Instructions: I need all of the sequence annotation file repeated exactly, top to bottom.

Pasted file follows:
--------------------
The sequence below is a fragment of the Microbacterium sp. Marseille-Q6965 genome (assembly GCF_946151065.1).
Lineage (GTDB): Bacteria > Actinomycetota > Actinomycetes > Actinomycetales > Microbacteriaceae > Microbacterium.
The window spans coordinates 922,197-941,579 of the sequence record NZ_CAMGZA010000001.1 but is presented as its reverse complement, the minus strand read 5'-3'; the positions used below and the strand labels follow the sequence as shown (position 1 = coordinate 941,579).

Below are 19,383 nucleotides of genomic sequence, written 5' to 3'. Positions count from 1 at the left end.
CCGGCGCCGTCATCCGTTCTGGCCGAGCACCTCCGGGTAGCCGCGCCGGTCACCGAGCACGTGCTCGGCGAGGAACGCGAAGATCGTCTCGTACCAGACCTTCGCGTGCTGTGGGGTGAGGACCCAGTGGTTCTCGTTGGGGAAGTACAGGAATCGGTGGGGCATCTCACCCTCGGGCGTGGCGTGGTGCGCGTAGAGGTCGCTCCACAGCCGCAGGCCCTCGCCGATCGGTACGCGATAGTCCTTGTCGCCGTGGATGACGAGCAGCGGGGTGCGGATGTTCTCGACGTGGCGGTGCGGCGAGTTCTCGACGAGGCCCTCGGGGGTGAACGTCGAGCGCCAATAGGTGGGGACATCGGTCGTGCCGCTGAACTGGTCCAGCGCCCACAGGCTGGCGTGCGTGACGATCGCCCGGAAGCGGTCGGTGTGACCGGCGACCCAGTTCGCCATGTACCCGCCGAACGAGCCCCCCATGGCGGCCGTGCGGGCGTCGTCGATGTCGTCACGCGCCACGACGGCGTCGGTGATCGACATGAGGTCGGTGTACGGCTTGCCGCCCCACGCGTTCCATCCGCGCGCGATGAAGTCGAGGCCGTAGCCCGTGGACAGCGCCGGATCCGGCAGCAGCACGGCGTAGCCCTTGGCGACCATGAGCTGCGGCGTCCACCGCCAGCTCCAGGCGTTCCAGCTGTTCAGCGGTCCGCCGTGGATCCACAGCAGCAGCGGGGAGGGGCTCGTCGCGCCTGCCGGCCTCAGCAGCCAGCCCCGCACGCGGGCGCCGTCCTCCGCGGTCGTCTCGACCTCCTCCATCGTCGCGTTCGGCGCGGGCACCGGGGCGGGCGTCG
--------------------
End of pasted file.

The sequence below is a fragment of the Microbacterium sp. Marseille-Q6965 genome (assembly GCF_946151065.1).
Lineage (GTDB): Bacteria > Actinomycetota > Actinomycetes > Actinomycetales > Microbacteriaceae > Microbacterium.
The window spans coordinates 922,197-941,579 of the sequence record NZ_CAMGZA010000001.1 but is presented as its reverse complement, the minus strand read 5'-3'; the positions used below and the strand labels follow the sequence as shown (position 1 = coordinate 941,579).

Below are 19,383 nucleotides of genomic sequence, written 5' to 3'. Positions count from 1 at the left end.
CCGGCGCCGTCATCCGTTCTGGCCGAGCACCTCCGGGTAGCCGCGCCGGTCACCGAGCACGTGCTCGGCGAGGAACGCGAAGATCGTCTCGTACCAGACCTTCGCGTGCTGTGGGGTGAGGACCCAGTGGTTCTCGTTGGGGAAGTACAGGAATCGGTGGGGCATCTCACCCTCGGGCGTGGCGTGGTGCGCGTAGAGGTCGCTCCACAGCCGCAGGCCCTCGCCGATCGGTACGCGATAGTCCTTGTCGCCGTGGATGACGAGCAGCGGGGTGCGGATGTTCTCGACGTGGCGGTGCGGCGAGTTCTCGACGAGGCCCTCGGGGGTGAACGTCGAGCGCCAATAGGTGGGGACATCGGTCGTGCCGCTGAACTGGTCCAGCGCCCACAGGCTGGCGTGCGTGACGATCGCCCGGAAGCGGTCGGTGTGACCGGCGACCCAGTTCGCCATGTACCCGCCGAACGAGCCCCCCATGGCGGCCGTGCGGGCGTCGTCGATGTCGTCACGCGCCACGACGGCGTCGGTGATCGACATGAGGTCGGTGTACGGCTTGCCGCCCCACGCGTTCCATCCGCGCGCGATGAAGTCGAGGCCGTAGCCCGTGGACAGCGCCGGATCCGGCAGCAGCACGGCGTAGCCCTTGGCGACCATGAGCTGCGGCGTCCACCGCCAGCTCCAGGCGTTCCAGCTGTTCAGCGGTCCGCCGTGGATCCACAGCAGCAGCGGGGAGGGGCTCGTCGCGCCTGCCGGCCTCAGCAGCCAGCCCCGCACGCGGGCGCCGTCCTCCGCGGTCGTCTCGACCTCCTCCATCGTCGCGTTCGGCGCGGGCACCGGGGCGGGCGTCG